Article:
By Deva Lee and Rogan Kerr
Strolling around De Tap Huijs barefoot, Rory Eliot prepares for his show that night. He begins telling the story of his life, and his animated gestures, teamed with his anecdotal descriptions, make him nothing short of entertaining both offstage and on.
Eliot’s music career started in high school: he remembers playing “Far Beyond” when in standard eight. Eliot decided to make music his career because he believes it has the power to change your outlook on life. “Songs are all about encouragement and self-realisation,” he says.
Eliot soon met Chas Smit, who according to Eliot was already a “mean guitarist” and eager to start a band. They formed Plush and began touring South Africa, recruiting fans wherever they went. “We did a lot of the things we had promised we’d do,” said Eliot.
Plush ended in 2005 when Smit was killed by a drunk driver. After this, Eliot stopped playing for six months. He explains that Smit’s death sent him into “a long period of self doubt”. Eliot and Ben Peters (then Plush’s drummer) started playing again in 2006. Eliot had been touring solo for a while before this, writing new songs and seeing new places. “Life deals us cards, and we just got to roll with it,” says Eliot. At the start of 2007, they hooked up with bassist Louis Roux and began recording their first single, “When Grace Grew Tall”. “It’s a song about God’s grace in my life,” says Eliot.
It’s Eliot’s first performance in Grahamstown, although not his first visit. He performed at some of the theatres during Festival a couple of times when he was younger. After suffering a burnout because he was doing three professional productions a day, he landed in Settlers Hospital and had to spend the night. Eliot says that his main ambition is not fame. “Sure I want success, but that’s because I wanna reach more people,” he explains. This is one of the main reasons he paid G-town a visit. “I love [playing for] the varsity crowd” he says. “It’s such a perfect opportunity to target people who are making big choices right now.” And as he told the crowd at the gig, it was one of the places he and Smit had planned to perform in.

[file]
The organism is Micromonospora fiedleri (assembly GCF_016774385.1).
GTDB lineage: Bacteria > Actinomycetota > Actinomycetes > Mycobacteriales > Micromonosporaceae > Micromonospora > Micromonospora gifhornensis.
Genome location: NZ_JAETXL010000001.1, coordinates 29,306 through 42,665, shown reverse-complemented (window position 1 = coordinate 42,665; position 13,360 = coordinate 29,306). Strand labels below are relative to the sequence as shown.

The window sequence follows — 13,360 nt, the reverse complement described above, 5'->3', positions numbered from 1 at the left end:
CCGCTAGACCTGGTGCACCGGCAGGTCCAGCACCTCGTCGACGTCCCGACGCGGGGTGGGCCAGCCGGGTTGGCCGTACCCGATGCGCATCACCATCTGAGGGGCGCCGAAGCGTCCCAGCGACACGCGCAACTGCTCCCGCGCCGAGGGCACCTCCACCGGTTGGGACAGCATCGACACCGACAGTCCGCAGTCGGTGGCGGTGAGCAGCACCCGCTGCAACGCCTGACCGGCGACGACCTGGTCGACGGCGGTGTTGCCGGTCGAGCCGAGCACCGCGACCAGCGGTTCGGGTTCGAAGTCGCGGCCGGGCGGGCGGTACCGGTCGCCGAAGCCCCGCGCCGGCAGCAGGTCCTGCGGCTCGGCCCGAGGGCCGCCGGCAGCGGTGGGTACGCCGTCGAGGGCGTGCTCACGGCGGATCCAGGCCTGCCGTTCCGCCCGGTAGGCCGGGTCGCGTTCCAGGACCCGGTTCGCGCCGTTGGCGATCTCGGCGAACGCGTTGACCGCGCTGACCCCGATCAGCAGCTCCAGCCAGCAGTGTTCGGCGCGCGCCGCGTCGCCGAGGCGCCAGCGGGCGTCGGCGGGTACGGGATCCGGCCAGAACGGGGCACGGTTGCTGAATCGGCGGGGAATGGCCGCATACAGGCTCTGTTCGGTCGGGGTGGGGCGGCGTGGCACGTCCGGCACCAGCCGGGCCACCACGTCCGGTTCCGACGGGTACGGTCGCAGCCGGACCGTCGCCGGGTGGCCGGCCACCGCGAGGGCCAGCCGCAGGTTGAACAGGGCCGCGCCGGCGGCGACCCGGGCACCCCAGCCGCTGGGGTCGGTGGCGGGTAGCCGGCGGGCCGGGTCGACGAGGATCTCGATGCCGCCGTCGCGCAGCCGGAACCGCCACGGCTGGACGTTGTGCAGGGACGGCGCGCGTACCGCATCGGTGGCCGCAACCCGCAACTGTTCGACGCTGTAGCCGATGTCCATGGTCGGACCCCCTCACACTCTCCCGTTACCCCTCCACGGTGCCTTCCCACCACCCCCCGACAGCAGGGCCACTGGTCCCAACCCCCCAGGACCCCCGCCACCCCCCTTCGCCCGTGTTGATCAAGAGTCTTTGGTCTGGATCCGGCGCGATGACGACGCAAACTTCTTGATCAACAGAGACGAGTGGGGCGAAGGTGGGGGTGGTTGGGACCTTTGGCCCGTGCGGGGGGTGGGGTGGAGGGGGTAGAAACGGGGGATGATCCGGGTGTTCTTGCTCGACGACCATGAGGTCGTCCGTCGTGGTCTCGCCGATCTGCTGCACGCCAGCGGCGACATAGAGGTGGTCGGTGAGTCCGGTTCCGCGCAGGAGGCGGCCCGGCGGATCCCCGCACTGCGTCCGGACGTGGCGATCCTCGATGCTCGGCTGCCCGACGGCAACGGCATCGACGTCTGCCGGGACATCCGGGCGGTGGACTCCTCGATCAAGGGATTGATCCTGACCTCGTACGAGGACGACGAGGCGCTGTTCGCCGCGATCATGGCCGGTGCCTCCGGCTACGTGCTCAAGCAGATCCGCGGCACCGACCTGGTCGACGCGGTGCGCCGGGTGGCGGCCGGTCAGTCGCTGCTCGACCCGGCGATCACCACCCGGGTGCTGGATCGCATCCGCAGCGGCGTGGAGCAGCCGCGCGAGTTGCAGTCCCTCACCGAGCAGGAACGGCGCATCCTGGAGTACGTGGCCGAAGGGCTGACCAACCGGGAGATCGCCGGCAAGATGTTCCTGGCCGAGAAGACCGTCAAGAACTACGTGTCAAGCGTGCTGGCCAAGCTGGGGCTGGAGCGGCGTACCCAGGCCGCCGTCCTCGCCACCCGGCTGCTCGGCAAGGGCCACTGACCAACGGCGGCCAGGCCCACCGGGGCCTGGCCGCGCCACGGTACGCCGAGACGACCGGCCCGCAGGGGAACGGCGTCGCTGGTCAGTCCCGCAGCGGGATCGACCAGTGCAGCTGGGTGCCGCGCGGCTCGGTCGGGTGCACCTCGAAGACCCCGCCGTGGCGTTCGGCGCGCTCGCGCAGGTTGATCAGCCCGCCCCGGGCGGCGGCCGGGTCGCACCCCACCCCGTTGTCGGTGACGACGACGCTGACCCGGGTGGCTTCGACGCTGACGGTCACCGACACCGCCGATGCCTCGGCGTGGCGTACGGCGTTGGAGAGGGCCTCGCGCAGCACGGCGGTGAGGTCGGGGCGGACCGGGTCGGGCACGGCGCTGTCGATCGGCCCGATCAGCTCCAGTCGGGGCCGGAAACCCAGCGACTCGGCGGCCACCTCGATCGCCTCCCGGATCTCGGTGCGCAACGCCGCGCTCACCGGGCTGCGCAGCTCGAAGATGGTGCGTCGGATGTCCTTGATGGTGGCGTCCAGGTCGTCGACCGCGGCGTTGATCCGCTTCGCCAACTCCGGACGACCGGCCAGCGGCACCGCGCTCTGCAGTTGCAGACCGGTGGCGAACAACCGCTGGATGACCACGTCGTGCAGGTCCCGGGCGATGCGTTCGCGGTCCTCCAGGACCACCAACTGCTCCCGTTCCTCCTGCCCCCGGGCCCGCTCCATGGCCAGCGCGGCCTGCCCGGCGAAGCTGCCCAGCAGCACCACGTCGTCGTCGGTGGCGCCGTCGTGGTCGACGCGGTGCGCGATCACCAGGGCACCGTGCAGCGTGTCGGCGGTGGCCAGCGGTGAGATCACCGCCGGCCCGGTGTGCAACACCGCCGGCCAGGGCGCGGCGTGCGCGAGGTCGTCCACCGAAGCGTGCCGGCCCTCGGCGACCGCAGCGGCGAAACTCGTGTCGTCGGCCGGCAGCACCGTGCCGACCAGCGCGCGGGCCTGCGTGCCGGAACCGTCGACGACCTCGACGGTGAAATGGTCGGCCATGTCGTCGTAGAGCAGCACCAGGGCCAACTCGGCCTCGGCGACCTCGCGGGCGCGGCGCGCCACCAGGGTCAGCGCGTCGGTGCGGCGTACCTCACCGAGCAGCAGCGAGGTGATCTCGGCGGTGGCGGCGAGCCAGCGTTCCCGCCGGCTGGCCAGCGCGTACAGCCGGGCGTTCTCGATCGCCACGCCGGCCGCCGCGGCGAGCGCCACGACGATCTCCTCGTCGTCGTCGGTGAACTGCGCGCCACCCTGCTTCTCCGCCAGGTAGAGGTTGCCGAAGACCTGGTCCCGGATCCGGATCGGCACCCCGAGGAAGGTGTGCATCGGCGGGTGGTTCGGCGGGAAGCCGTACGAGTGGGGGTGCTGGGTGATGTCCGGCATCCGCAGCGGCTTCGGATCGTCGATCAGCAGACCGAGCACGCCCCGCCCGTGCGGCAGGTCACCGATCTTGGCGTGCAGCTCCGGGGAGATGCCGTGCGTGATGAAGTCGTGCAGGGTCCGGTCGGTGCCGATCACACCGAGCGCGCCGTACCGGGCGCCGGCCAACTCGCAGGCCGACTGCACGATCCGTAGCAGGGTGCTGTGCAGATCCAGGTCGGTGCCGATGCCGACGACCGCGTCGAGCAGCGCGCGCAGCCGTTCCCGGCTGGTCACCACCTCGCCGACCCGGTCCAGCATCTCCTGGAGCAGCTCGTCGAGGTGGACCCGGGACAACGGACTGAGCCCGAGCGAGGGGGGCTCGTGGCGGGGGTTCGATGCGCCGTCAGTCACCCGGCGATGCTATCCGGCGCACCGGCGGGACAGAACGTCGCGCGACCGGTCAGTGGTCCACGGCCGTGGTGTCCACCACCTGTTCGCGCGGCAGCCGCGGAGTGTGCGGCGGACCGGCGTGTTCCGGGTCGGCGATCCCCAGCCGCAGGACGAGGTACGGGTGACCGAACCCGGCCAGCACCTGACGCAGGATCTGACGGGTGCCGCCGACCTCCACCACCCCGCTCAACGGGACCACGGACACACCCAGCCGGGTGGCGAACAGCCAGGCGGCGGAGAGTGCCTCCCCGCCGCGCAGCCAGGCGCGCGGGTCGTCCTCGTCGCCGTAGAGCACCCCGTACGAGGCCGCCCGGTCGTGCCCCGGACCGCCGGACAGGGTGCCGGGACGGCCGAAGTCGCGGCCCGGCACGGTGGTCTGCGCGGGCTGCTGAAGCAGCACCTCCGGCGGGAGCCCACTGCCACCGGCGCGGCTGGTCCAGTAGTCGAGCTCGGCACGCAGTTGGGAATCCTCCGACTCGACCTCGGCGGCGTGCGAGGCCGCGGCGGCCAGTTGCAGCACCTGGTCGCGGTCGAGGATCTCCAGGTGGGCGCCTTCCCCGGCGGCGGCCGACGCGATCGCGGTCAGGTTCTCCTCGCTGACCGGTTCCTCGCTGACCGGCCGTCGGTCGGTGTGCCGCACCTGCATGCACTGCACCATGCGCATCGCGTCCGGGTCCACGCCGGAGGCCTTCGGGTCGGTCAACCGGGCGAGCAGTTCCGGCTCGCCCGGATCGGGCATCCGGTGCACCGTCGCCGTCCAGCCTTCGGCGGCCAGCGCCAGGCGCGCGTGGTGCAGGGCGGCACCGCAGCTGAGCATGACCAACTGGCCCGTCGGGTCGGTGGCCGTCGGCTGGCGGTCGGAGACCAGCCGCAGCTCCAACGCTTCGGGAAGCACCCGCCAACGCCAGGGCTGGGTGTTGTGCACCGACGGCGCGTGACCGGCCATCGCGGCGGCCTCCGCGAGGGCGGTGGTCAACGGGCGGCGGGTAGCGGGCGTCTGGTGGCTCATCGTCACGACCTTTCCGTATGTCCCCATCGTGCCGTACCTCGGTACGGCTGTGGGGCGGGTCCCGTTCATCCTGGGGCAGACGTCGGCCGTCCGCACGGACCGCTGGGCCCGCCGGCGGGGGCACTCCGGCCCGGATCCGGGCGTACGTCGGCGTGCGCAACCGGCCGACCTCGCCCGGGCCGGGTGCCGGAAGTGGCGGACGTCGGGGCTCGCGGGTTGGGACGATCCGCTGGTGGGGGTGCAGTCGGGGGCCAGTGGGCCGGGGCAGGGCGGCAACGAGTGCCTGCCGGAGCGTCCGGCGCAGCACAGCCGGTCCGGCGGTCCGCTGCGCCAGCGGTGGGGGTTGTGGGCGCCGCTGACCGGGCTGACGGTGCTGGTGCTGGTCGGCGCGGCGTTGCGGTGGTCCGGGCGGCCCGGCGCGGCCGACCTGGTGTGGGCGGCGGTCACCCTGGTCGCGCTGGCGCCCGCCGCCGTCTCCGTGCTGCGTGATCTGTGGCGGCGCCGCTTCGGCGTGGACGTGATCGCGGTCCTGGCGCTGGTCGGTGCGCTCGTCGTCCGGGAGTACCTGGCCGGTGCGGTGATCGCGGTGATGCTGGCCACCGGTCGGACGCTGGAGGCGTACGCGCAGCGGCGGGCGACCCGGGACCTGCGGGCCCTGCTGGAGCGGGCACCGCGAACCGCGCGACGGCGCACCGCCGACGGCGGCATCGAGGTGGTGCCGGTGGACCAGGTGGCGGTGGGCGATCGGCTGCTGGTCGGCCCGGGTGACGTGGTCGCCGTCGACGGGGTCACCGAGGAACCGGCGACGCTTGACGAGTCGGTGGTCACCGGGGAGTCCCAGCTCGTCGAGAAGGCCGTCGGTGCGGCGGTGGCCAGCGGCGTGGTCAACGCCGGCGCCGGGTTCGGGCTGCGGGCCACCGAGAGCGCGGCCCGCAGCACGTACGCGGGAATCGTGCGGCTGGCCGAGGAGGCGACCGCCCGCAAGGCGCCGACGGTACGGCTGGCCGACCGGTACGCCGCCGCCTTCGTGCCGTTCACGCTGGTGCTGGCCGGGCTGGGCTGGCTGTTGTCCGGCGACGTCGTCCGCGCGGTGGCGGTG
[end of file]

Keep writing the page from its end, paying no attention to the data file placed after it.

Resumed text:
The gigs present a narrative of Eliot’s life, as he keeps a dialogue with the crowd throughout. It is the familiarity created that has helped to ensure a loyal fan base. Eliot’s new band is named The Reason, because “there are so many reasons for my present circumstances,” he says. “We call them co-incidences but they’re not,” he explains when referring to how his current band got together.
Louis Roux, the new bassist, saw Eliot and Peters perform in Jo’burg and was so moved by the experience that he had the courage to go home and tell his mother that he was dropping out of third year law to follow his music career.
Roux’s presence can be felt most on the track “Jet Life”, adding a dimension that definitely gives the song new worth. Eliot describes the transition in sound from that of Plush by saying: “It’s the essence of the music that I write that made Plush, and it will survive until I’m dead and until all the feelings that I have, have faded away.” “The sound may have changed, but the songs are the same in essence,” he says.
Eliot has since worked on the Wandering Star project, which informs young people about alcohol abuse. “I have nothing against drinking, but the chances are very slim that you’re gonna find me drunk somewhere,” he says.
Rory Eliot and The Reason still perform many songs from the Plush albums, although there isn’t a new guitarist. “I play the Plush songs because I love them, and just because Chas died, doesn’t mean they died too”. Eliot says, “We don’t want them to fade away.”